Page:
John Paulson, the founder and President of Paulson & Co., who served as an economic adviser to Trump during the campaign, claimed that Trump’s “central economic goal” would be to “boost U.S. economic growth” (FA, Mar/Apr 2017, p.8). This would be achieved by cutting corporate tax rates, “reducing excessive regulation”, lifting restrictions on domestic energy production, and renegotiating trade deals to “protect and expand U.S. exports.” This combination of polices, claimed Paulson, would “create jobs, accelerate growth and lead to a new era of American prosperity” (ibid, p.11).
Writing in the same issue was John Delury, Associate Professor of Chinese Studies at Yonsei University, who expressed considerable optimism that Trump could resolve the “North Korea conundrum”. Delury recommended as an “immediate goal” the US should negotiate “a freeze of North Korea’s nuclear program in exchange for a US security guarantee…” Noting that Trump had proposed speaking directly to Kim Jong Un during the campaign, Delury believe that being a “businessman at heart, Trump will not be likely to turn down a good deal” (FA Mar/Apr 2017, p.46). “Kim and Trump”, claimed Delury “are well positioned to strike the kind of deal” that would reduce tensions (ibid, p.47).
Trump’s critics have “gotten a lot wrong and failed to give credit where credit is due”, claimed Matthew Kroenig, Associate Professor of Government and Foreign Service at Georgetown University and a Senior Fellow at the Atlantic Council. Trump had begun to “adopt foreign policies that are, for the most part, well suited to the challenges ahead,” claimed Kroenig; parts of Trump’s approach were “consistent with established U.S. policy”, but other parts were bringing “much-needed change” (FA, May/Jun 2017, p.30).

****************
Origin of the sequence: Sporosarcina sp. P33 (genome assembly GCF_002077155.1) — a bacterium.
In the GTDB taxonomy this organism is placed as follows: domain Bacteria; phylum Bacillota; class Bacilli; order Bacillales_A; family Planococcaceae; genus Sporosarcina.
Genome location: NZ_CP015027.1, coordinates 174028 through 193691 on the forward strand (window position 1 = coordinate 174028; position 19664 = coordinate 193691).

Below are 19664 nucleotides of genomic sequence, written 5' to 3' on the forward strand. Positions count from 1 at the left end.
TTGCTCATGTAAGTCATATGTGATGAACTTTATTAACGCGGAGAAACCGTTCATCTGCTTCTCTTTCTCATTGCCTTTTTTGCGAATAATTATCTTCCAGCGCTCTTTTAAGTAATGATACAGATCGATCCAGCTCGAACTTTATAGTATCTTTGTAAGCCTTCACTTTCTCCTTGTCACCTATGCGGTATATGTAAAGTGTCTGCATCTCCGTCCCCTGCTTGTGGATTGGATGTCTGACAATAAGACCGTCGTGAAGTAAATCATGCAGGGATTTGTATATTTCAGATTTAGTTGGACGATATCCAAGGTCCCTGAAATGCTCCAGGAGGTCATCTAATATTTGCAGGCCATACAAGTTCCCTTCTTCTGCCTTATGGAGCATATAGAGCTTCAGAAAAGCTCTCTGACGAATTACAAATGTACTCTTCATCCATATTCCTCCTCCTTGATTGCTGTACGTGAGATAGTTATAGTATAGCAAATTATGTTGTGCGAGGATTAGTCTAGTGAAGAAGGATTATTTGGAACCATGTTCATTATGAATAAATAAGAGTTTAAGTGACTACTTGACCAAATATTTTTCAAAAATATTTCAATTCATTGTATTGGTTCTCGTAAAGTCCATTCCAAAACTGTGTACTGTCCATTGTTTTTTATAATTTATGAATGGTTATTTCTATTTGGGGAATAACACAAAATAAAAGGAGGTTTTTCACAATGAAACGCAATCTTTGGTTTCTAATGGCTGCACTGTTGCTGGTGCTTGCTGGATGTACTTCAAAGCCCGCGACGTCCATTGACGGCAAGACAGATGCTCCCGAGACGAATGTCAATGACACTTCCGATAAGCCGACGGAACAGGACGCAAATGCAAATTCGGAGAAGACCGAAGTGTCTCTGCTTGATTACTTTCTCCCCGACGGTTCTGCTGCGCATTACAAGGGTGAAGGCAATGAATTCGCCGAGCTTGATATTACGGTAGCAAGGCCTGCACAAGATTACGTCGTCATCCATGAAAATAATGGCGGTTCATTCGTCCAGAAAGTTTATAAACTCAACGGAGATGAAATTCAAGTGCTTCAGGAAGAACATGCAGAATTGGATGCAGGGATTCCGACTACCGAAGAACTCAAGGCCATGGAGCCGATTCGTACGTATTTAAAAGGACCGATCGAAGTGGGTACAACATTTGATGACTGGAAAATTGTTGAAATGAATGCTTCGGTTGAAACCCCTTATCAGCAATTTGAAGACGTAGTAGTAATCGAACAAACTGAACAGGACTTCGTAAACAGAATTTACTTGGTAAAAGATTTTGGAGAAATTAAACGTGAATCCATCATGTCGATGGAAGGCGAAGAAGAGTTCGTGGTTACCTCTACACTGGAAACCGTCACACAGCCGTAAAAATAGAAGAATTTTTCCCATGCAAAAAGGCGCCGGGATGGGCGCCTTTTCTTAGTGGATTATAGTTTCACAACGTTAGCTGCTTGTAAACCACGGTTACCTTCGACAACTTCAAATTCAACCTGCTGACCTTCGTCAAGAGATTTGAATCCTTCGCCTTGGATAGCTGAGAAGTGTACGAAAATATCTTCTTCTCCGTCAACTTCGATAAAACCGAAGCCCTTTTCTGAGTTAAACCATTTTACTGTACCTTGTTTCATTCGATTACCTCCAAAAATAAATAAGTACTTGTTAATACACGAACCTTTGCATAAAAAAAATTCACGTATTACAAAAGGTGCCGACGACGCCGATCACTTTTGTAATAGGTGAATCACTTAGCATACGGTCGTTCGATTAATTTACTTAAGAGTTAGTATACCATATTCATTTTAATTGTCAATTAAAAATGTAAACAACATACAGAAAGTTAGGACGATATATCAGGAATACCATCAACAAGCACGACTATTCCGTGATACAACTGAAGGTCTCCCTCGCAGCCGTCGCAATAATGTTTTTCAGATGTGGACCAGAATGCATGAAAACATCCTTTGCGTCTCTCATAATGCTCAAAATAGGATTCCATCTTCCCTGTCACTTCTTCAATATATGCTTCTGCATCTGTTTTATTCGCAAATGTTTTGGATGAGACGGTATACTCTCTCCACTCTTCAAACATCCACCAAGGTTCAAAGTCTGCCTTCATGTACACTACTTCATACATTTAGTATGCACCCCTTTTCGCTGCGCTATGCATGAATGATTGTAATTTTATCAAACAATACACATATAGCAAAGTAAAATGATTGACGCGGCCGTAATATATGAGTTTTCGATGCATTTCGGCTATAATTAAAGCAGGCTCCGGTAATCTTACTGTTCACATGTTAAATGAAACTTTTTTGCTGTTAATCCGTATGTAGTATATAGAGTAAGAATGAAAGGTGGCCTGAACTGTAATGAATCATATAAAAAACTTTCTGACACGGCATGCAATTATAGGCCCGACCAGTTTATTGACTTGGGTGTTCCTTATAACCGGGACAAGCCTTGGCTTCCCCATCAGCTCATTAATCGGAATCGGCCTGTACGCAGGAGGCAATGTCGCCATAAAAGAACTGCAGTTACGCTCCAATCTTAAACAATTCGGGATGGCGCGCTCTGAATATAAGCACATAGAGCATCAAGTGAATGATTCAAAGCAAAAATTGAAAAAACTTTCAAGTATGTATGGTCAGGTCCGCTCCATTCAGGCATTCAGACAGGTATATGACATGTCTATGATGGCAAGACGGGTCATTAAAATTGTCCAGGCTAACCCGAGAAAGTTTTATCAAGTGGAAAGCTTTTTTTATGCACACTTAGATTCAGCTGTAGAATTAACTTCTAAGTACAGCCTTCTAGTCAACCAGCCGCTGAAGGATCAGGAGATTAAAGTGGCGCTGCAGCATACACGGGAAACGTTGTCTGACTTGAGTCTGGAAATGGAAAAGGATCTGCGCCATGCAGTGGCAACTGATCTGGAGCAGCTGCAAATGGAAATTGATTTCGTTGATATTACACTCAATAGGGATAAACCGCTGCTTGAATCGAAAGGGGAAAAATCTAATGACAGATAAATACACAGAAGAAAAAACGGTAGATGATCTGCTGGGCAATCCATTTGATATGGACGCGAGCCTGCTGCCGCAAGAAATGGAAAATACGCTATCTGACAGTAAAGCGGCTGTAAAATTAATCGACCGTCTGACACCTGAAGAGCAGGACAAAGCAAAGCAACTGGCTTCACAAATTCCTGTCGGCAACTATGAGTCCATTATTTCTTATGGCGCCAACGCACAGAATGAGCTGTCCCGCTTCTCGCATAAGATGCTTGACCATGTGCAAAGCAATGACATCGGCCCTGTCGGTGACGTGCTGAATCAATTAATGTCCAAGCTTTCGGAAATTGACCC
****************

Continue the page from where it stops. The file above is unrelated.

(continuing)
Trump, he claimed, had inherited a “crumbling international order” from Obama: “In Europe, Asia, and the Middle East, Obama left behind a far more dangerous world than the one he inherited in 2009” (ibid, p.30). Seeing it as an antidote to the “disorder” and “disarray” caused by Obama, Kroenig was full of praise for Trump’s “America First” agenda:
Trump has gotten much of the big picture right. The world is changing rapidly, and the United States must adapt if it is to succeed. Trump’s comfort with disruptive change may make him particularly well placed to oversee a creative reinvigoration of U.S. foreign policy.
“America First”, he argued, did not signal “the end of international U.S. leadership”: “If the United States is not strong at home, it cannot be strong abroad.” The US would need a strong a military to maintain its position, bolstered by Trump’s commitment to a major military build-up (ibid, p.32). Kroenig seemed confident that Trump would continue to support NATO and other allies, stand-up to Russia, pressure Iran and North Korea, and counter Chinese aggression (ibid, pp.32-33). Kroenig could only see a triumph in the making:
On almost every front, Trump has begun to correct the failures of the past eight years and position the United States well for the challenges to come. With the current team and policies in place, and with greater adherence to a core strategy going forward, Trump may well, as Kissinger predicted was possible, go “down in history as a very considerable president (ibid, p.34; emphasis added).
Michael Mandelbaum, Professor of American Foreign Policy at Johns Hopkins University, conceded that Trump “has a point about Europe and NATO” when in May 2017 he demanded that NATO partners should “contribute their fair share.” “Trump is right”, wrote Mandelbaum, “to strengthen NATO and encourage the United States to continue its commitment to European security, the Alliance’s European members should contribute more” (FA, Sep/Oct 2017, p.108).